Pond Pump Failures
This weekend I decided to tidy up the shed and throw out any old koi stuff that I really should have gotten rid of years ago. For some reason I just seem to gather clutter and I know it's my own fault but I hate throwing things away if I think one day they may come in useful or I can fix them. The shelves were full of old pH test kits that may still work but it's best not to trust them. I find the pH test strips go off very quickly and give very unreliable results, so always renew them or double check the results if yours are getting on a bit.
I like to keep a few medications in case of emergencies but the shed was turning into a potential chemical disaster area and in some peoples eyes was resembling a bomb making factory, not that I know what one looks like of course. It's a good idea to have a small medical kit of treatments readily available for such times as a koi jumping out but they really should be replaced once the sell by dates have expired. Chemicals like Malachite Green and Formalin can be seriously damaging to your health if they leak and should always kept out of reach from children and pets. Knowing how to dispose of this stuff isn't easy but it's best not to throw them down the sink.
Amongst the tangle of pipes, tubes and plumbing supplies I have kept a collection of defunct pond pumps much like one keeps hunting trophies. To be honest all of these pumps had run beyond their expected lives but when you spend your money on a pond pump and it eventually dies my initial reaction isn't to bin it but hope that one day it can be repaired. I did manage to get the Pet Mate pump to work again but when it started eating impellers once a month it had to stop.
I always have a backup pump ready just in case of break downs but if you run an external pond pump then most of us aren't willing to buy a spare. External pond pumps are usually repairable anyway so I always keep a powerful submersible pump ready for such occasions. The photo on the right is of a pond pump I recently bought from my local Aldi supermarket for £25 which when rated at 3500 gallons per hour is unbelievably good value. From past experience these big sump pump type submersible pond pumps aren't cheap to run and I wouldn't trust this ones long term reliability, but it's great as a backup and very useful for emptying tanks fast.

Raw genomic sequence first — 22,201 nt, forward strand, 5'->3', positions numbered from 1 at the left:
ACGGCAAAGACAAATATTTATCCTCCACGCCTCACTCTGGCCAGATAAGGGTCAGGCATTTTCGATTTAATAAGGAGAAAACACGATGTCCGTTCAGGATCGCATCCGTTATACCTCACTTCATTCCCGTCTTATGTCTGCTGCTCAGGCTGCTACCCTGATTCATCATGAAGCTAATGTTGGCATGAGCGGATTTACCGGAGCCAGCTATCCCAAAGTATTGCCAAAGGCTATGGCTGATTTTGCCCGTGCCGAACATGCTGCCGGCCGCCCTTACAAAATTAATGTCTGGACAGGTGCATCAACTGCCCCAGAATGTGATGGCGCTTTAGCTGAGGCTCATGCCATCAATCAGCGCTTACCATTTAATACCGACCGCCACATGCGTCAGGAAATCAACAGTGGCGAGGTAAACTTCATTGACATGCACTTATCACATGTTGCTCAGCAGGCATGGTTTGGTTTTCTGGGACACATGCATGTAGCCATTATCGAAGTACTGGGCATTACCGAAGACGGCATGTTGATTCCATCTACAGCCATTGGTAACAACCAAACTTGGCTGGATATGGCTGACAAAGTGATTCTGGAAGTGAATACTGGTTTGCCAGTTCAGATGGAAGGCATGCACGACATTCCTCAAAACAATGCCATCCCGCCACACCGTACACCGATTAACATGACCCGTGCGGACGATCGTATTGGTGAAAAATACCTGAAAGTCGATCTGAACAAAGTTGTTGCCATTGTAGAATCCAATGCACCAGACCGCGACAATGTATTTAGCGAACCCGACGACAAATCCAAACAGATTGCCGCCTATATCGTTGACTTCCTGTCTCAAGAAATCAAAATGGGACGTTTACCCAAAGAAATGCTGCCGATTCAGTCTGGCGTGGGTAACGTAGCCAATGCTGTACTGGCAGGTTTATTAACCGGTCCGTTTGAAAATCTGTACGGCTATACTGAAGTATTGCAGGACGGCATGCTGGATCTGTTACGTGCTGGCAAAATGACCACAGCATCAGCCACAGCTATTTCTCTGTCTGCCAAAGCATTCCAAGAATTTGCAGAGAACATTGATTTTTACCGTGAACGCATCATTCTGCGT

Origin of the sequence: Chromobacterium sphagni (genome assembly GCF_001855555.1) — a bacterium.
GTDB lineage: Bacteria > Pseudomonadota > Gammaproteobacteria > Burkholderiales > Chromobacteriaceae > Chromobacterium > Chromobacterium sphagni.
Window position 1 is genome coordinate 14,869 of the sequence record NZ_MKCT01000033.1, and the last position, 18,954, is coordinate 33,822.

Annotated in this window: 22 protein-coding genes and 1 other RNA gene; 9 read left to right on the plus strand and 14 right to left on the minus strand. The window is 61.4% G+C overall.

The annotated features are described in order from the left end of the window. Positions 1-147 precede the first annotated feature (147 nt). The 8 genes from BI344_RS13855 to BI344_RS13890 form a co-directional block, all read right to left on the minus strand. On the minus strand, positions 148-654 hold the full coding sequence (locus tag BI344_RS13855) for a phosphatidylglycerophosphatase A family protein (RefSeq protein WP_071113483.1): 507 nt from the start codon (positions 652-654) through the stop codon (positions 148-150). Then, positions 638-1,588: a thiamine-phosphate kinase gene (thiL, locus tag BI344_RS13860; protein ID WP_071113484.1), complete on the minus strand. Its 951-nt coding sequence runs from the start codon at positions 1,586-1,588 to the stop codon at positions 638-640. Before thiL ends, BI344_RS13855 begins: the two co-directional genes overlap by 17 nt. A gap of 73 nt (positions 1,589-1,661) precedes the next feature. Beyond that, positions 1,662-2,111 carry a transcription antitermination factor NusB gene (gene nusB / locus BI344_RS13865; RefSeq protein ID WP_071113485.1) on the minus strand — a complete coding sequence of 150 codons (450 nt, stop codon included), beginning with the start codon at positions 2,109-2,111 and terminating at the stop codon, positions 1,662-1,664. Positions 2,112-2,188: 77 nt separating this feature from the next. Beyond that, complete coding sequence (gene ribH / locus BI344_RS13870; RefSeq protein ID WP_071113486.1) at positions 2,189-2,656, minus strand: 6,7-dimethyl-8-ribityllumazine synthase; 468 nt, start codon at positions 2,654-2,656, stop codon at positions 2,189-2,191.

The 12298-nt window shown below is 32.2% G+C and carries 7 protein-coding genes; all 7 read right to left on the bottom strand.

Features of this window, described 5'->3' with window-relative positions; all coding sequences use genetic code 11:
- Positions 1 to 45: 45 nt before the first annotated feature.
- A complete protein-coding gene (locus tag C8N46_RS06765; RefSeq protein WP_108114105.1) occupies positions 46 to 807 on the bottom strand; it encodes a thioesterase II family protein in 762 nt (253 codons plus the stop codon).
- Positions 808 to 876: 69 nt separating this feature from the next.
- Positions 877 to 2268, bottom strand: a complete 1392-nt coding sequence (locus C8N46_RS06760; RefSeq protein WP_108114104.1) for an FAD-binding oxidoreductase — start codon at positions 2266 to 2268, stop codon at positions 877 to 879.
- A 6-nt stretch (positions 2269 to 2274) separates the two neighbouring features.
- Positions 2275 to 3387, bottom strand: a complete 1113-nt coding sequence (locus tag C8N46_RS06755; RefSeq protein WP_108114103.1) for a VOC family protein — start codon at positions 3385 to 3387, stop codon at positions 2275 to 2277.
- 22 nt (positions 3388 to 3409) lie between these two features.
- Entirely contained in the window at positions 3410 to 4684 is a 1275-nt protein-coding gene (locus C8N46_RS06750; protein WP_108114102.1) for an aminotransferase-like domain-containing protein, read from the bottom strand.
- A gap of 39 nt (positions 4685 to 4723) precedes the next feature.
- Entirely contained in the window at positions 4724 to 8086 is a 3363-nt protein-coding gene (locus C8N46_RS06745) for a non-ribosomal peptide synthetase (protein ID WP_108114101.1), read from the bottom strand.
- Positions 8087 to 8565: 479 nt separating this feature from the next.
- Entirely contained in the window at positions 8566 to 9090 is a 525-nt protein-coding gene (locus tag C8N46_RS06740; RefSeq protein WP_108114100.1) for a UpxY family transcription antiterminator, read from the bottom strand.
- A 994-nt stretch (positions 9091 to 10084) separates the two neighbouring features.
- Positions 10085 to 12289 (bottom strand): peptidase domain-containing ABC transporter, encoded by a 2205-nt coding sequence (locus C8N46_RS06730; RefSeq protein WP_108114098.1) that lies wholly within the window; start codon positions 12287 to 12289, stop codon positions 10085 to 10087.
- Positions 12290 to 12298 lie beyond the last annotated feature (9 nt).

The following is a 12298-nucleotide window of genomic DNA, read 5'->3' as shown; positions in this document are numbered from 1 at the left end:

Out of all the submersible pond pumps that I have owned the Oase pump has proved to be the best in terms of reliability, build quality and performance but in the end it died the same as the others. The newer ones maybe better but the biggest cause of pump failure that I have experienced has been due to the motor bearings wearing out. The manufacturers build these pumps with long lasting ceramic shafts which are fine but often the bearings wear out before the impeller does causing the seals to fail and eventually the motor burns out. I guess they will never build an everlasting pond pump as they make money on supplying replacements and the costs would be too great, so I suppose an average of five years is not worth complaining about.
My tip for buying a pond pump would be to check for the availability of spares as many dealers stock them, often in complete kits. It's probably best to buy them now than hope they are still available years later as new models are coming out all the time. Some pumps come complete with spare impellers o-rings and even shafts which can be handy but does tend to suggest that you will have to use them sometime in the future. An expensive pump should come with a longer warranty. If it doesn't then it's not worth the extra money. Even if the manufacturer is willing to fix the pump your pond will still be out of action in the mean time so it still makes sense to get a backup or two. Sometimes two smaller pumps can work out more effectively than one big one.
Labels: pond pumps